-However how much flexibility can be demonstrate in this globalised context? Which is the limitations before it becomes fragile?

  • Liked Vu Tung Lam
    keyboard_arrow_down

    Reevaluating Agile Techniques in the Context of Global Security Response

    Vu Tung Lam
    Vu Tung Lam
    schedule 1 year ago
    Sold Out!
    45 mins
    Experience Report
    Intermediate

    This talk is a field report of the Agile transformation journey in a global leader in security.

    Application of Agile in conventional fields such as software engineering is well documented and there is solution for almost any problem you may encounter. In less software-centric fields such as security the known solutions are suboptimal, and in some cases, inapplicable. In general Agile values and Agile's way of thinking remain foundational and essential, I found unique challenges where conventional techniques don't simply work as is - they need to be reevaluated and perhaps new interpretation is required.

    This is where the journey started and fun began.

  • Liked Daryl Chan
    keyboard_arrow_down

    Working in Asia: does Chinese philosophy support or conflict with Agile principles?

    Daryl Chan
    Daryl Chan
    schedule 1 year ago
    Sold Out!
    45 mins
    Talk
    Advanced

    Chinese philosophy has played a influential part in shaping thought and culture throughout Asia. As we support Asian organisations with their Agile journey, we have encountered many modes of thought that overlaps with similar concepts from Chinese philosophy.

    Whilst not exactly the same as those long ago, these thought patterns have carried through into the modern world. Concepts such as ritual, 'wu-wei', loyalty and law manifest at the individual, team and organisational level – and we have experienced many occasions in which these support Agile adoption, but also many where they act as a barrier.

    In this session we will cover the basics of the core Ancient Chinese philosophical schools, figures and key concepts, draw parallels to observations and challenges that we all see in organisations, and provide some guidance on how to lead and support the adoption of Agile principles in such environments and situations.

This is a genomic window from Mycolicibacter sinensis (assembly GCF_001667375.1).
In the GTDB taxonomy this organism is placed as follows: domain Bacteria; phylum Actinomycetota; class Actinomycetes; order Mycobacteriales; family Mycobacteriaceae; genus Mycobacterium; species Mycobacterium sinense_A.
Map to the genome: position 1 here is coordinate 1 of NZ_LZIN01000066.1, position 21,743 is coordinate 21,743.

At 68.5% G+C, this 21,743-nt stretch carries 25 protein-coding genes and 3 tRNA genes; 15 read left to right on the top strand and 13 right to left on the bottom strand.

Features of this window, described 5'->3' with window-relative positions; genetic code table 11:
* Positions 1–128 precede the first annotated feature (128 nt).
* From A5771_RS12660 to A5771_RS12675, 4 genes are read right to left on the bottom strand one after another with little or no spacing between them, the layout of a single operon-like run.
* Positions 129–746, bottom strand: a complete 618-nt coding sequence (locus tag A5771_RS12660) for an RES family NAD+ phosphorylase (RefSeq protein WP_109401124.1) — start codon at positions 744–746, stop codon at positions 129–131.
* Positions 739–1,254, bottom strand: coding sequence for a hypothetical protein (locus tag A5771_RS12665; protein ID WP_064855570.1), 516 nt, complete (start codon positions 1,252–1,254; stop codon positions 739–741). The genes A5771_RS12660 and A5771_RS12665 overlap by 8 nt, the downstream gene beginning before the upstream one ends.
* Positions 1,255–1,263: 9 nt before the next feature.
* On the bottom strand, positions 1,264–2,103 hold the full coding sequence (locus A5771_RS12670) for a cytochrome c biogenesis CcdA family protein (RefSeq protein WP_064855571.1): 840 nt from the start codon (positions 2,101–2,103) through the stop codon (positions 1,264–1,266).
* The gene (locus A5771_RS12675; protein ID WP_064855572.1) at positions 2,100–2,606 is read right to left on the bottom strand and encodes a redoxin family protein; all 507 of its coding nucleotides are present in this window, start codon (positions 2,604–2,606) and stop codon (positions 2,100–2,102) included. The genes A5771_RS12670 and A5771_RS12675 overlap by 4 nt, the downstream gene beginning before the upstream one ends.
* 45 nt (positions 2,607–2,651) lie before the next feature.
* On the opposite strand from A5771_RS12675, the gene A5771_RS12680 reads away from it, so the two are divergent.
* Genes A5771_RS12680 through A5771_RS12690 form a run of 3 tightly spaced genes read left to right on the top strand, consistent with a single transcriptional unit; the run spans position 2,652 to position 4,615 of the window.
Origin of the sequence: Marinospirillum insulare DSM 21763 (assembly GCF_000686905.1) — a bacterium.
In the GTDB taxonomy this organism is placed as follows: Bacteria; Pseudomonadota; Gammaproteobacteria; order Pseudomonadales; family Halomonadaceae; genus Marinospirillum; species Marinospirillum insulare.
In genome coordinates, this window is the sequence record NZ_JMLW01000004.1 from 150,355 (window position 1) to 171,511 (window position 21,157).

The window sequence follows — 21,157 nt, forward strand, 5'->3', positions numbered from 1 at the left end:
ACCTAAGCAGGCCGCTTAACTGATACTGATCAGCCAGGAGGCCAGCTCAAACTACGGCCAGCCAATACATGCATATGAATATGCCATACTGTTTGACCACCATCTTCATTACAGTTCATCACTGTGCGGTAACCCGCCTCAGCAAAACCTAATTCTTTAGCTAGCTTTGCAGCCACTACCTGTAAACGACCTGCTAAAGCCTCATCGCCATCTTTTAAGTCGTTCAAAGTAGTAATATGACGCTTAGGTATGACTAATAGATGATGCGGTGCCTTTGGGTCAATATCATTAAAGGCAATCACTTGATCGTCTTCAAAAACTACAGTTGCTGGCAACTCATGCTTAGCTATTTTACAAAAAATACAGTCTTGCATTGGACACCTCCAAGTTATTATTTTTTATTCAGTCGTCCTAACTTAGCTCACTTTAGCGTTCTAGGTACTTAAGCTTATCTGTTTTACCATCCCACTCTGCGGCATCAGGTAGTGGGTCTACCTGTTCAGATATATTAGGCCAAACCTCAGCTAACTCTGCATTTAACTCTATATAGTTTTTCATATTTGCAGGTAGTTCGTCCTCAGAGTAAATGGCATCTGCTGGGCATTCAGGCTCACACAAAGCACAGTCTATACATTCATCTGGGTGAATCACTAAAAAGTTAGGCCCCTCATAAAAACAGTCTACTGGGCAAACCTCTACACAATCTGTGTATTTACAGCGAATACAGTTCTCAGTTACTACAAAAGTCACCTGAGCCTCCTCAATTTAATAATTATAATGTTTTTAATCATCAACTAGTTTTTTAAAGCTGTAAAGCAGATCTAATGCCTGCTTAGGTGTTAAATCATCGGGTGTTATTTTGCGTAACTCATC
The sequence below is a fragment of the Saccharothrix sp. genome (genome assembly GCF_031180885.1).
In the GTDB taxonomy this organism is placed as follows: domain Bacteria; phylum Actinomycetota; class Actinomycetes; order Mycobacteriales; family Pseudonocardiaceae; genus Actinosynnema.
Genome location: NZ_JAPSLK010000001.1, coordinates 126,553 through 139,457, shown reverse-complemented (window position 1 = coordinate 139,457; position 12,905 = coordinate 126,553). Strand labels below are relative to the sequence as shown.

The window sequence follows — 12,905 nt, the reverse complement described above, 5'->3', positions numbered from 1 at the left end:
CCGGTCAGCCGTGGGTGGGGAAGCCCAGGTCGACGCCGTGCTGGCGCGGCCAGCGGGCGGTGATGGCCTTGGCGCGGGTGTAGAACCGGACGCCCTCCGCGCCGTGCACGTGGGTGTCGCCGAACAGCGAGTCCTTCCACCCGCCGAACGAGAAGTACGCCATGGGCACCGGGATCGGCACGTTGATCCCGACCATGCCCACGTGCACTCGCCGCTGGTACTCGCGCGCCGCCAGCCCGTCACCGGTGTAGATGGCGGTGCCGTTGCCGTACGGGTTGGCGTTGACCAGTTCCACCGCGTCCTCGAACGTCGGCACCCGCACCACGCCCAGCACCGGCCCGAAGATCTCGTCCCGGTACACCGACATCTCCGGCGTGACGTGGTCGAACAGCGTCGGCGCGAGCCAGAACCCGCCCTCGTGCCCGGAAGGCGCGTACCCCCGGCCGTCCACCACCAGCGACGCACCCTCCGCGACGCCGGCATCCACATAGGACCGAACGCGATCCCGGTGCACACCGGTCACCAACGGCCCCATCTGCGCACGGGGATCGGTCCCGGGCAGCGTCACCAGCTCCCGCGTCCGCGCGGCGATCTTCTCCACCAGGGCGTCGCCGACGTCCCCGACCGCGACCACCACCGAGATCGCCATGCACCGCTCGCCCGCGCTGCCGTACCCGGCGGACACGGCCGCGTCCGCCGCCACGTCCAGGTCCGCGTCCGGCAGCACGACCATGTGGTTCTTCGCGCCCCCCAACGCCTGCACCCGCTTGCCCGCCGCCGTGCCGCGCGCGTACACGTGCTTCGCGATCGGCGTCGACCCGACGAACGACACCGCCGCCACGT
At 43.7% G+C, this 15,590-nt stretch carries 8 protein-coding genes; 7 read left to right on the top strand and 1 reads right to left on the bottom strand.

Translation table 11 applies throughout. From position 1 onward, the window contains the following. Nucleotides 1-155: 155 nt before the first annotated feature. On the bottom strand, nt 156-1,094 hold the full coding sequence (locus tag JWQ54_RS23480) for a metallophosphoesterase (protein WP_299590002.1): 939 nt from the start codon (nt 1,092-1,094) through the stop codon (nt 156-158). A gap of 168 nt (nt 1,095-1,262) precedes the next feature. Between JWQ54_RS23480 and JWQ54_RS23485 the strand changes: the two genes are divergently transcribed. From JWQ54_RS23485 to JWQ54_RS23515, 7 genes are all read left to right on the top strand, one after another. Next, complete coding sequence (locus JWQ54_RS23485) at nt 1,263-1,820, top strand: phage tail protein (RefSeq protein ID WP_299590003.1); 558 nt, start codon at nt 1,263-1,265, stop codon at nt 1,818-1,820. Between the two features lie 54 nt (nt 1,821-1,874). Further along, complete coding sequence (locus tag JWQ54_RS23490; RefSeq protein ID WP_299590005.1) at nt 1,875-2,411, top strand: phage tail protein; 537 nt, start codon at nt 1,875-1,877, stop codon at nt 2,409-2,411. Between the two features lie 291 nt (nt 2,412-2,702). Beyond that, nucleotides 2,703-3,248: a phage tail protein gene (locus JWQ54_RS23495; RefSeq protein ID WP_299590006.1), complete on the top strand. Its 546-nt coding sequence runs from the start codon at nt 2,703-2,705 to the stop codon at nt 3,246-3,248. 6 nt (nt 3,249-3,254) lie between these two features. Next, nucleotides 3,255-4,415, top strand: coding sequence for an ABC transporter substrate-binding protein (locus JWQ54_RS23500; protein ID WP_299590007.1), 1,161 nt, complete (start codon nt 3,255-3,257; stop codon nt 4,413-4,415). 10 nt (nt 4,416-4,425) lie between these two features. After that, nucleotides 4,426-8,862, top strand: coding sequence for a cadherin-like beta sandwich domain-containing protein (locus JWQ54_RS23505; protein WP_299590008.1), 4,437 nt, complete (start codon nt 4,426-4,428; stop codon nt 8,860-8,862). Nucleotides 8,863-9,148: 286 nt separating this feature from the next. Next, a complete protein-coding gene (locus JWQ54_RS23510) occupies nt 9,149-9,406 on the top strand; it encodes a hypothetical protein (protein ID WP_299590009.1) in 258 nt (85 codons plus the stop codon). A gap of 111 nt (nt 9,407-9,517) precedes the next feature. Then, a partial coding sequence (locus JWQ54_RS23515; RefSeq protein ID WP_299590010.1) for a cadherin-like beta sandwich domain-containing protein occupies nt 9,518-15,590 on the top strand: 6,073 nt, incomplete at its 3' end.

• Liked Jeff Campbell
    keyboard_arrow_down

    Better Retrospectives

    Jeff Campbell
    Jeff Campbell
    schedule 1 year ago
    Sold Out!
    20 mins
    Talk
    Beginner

    Are your Retrospectives truly driving change?

    Do you feel they are impacting the things that really matter in your organisation?

    Or, do they feel like another arbitrary ceremony?


    If they do not feel like the most valuable meeting you are having in your team then you should attend this talk. We will look at the most common anti-pattern seen in Retrospectives and you will learn exactly what you can do to change it tomorrow.

  • Liked Hrishikesh Karekar
    keyboard_arrow_down

    The stuff 10x programmers are made of

    Hrishikesh Karekar
    Hrishikesh Karekar
    schedule 1 year ago
    Sold Out!
    20 mins
    Talk
    Intermediate

    There are programmers... and then there are great programmers..The ones that are 10x.

    10x development is not only about speed. It is much more - its about creating 10x value.

    As one blog author puts it beautifully "A 10x developer will have insights and find solutions that would never occur to an average programmer; they will avoid entire categories of problems that eat up enormous amounts of time amongst average programmers. 10 engineers writing the wrong code could definitely be out performed by a single engineer writing the right code."

    Their behaviors and practices are visible. We see them in action. This excellence is rarely a matter of only skill. It's coming from deep within. The things that drive them, the values and principles that guide them essentially result into the 10x performance that we see.

    In this session, we will see what going on in the minds of these 10x programmers. What is the stuff that makes them 10x.

  • Liked Sandy Mamoli
    keyboard_arrow_down

    Creating Great Teams - How Self-Selection Lets People Excel

    Sandy Mamoli
    Sandy Mamoli
    David Mole
    David Mole
    schedule 1 year ago
    Sold Out!
    45 mins
    Talk
    Advanced

    Stable teams have proven to be twice as productive as teams that are assembled and disassembled for specific projects and research shows that 60% of team effectiveness is attributable to team design.